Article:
London’s East End to unite after bomb attacks
By Kate Holton
LONDON (Reuters) – On July 6, London won the right to host
the 2012 Olympics in part because of its multi-racial society
which offers a home to people from all over the world.
Twenty-four hours later, suicide bombings killed more than
50 people in the British capital.
The four men suspected of carrying out the attacks were
Muslims of ethnic Pakistani origin, born and brought up in
Britain, and police have warned British Muslims of a violent
In east London, the site of the Olympic Park and one of the
city’s most diverse and poorest areas, locals say they are not
concerned by the threat of reprisals and the games were a
perfect example of the world coming together in peace.
“The point is in east London we live together and we work
together,” shop owner Ahmed Raja told Reuters.
“We grow up together. Some people may have those thoughts,
perhaps out of London where it isn’t racially so mixed, but in
east London we don’t. It isn’t ever a problem.”
London was awarded the 2012 Olympics over favorites Paris
after London stressed the multi-cultural nature of the city,
where more than 300 languages are spoken among 200 ethnic
Every athlete would have a community to welcome them, the
London Mayor Ken Livingstone, a passionate supporter of the
bid, said it was this very diversity which would keep the city
together in the wake of the attacks.
“This is not an attack against the rich and powerful,” he
said, hoarse with emotion, hours after the bombs hit the
central London transport system.
“It is not an attack on the politicians but at ordinary,
working-class Londoners. Black and white, Muslim and Christian,
Hindu and Jew, young and old.
“Even after your cowardly attack, you will see that people
from the rest of Britain, people from around the world will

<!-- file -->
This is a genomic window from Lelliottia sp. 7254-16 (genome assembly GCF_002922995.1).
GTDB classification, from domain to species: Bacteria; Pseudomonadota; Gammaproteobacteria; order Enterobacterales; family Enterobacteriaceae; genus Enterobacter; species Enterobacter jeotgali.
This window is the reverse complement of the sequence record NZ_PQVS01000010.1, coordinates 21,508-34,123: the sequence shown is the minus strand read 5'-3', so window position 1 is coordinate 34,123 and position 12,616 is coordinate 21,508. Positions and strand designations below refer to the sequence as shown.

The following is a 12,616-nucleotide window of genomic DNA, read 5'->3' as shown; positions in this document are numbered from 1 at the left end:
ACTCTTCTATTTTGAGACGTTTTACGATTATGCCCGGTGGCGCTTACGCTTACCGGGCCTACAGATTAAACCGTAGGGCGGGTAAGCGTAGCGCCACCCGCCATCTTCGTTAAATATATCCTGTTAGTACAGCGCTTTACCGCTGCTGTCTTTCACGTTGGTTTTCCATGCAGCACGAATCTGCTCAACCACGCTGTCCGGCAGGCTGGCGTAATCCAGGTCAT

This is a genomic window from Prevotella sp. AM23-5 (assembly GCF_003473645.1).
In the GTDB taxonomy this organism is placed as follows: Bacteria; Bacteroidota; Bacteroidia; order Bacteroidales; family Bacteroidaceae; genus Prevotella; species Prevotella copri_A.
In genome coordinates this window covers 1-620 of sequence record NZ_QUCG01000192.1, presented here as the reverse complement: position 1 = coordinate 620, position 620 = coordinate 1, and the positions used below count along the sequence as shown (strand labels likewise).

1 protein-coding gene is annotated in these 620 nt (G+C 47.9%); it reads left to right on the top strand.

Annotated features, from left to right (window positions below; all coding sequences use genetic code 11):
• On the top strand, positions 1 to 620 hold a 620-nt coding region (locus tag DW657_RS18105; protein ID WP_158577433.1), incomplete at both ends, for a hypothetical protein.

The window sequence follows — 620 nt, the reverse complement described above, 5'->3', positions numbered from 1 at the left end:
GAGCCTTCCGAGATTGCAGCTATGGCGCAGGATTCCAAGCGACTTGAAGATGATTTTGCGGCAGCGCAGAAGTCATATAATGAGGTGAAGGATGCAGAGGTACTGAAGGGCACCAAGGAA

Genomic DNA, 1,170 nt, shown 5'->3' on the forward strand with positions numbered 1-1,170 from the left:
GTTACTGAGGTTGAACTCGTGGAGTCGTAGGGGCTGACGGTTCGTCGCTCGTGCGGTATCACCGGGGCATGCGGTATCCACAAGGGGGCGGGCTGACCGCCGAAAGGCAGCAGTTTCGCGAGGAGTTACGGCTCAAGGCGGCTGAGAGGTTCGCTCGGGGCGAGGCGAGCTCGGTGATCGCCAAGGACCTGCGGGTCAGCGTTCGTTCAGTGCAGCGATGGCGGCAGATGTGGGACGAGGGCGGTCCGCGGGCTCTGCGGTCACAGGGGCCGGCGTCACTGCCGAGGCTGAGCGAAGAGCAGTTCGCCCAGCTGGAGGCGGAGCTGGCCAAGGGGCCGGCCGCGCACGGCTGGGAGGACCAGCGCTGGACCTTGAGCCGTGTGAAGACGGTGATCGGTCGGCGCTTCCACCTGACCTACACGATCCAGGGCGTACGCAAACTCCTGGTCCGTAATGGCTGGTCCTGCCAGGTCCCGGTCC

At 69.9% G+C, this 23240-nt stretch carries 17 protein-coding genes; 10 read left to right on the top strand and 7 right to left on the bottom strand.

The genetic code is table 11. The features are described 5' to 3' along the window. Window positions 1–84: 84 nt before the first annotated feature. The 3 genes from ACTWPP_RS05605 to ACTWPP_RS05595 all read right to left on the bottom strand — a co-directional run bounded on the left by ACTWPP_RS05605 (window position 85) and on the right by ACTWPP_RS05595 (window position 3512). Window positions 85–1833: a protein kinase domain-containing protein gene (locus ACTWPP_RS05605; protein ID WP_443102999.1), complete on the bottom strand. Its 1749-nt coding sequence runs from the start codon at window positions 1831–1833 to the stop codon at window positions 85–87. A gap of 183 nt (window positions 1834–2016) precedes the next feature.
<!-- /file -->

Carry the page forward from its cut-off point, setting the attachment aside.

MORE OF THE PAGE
arrive in London to become Londoners and to fulfil their dreams
and achieve their potential.”
The East End is the traditional heart of working class
London and home to the thousands of immigrants who flock to the
city to find work and a new life.
Compared to the bustling entertainment district in the West
End and the upmarket financial centers of the neighboring City,
the East End has clearly been left behind.
England’s national flag flutters from high rise buildings
in among the many satellite dishes and on the streets, endless
graffiti and deserted cars blight the landscape.
Windows are boarded up and houses stand derelict.
Livingstone said he had backed the Olympic bid as a way to
regenerate the area.
In 1993, the far-right, anti-immigration British National
Party won their first ever council seat in the East End,
playing on the fears of white residents who resented the
growing numbers of immigrants.
But locals said despite the many problems of high
unemployment and soaring crime rates, the different communities
would not turn on each other and added they were more likely to
unite than divide.
There are currently no far right councillors in east
“There aren’t any tensions here,” Owen Dixon, a shop owner,
told Reuters. “Everyone gets along well because we’ve always
“This is working class London. We stick together.”
Britain’s leading campaigner for racial equality Trevor
Phillips told Reuters he was pleased with the way the city had
reacted and said a decade ago, things would have been very
“The bombers want to divide this city because of its
easy-going, multi-cultural mix. The fact that people work
together and live together is an affront to them.”
A spokesman for the Muslim Council of Britain (MCB) said
some Muslims had been subjected to a higher than usual level of
abuse since the bombings, including attacks on mosques and hate
mail from mostly far right groups.
But they have also received many messages of support from
non-Muslims and the MCB said the reaction was far more
supportive than after the Sept. 11 attacks in the United States
when a string of assaults left at least one Muslim paralyzed.
The East End became the face of defiance during World War
II as its “gritty” people withstood heavy bombings and locals
and members of the British Olympic committee said they would
strive to achieve this once again.
“I can assure you that these terrible acts in no way reduce
our resolve to run an excellent Games,” British IOC member
Craig Reedie said. “The worst thing would be to concede to
While many of the east Londoners expressed concerns over
the price of the Olympics and who would pay, the majority were
enthusiastic and said the Games would attract tourism and an
even greater cultural mix to the area.
“On Wednesday I remember thinking I wasn’t too keen on the
Olympic Games,” Londoner Tiffany Draper said.
“But now I’ll definitely get behind it now.”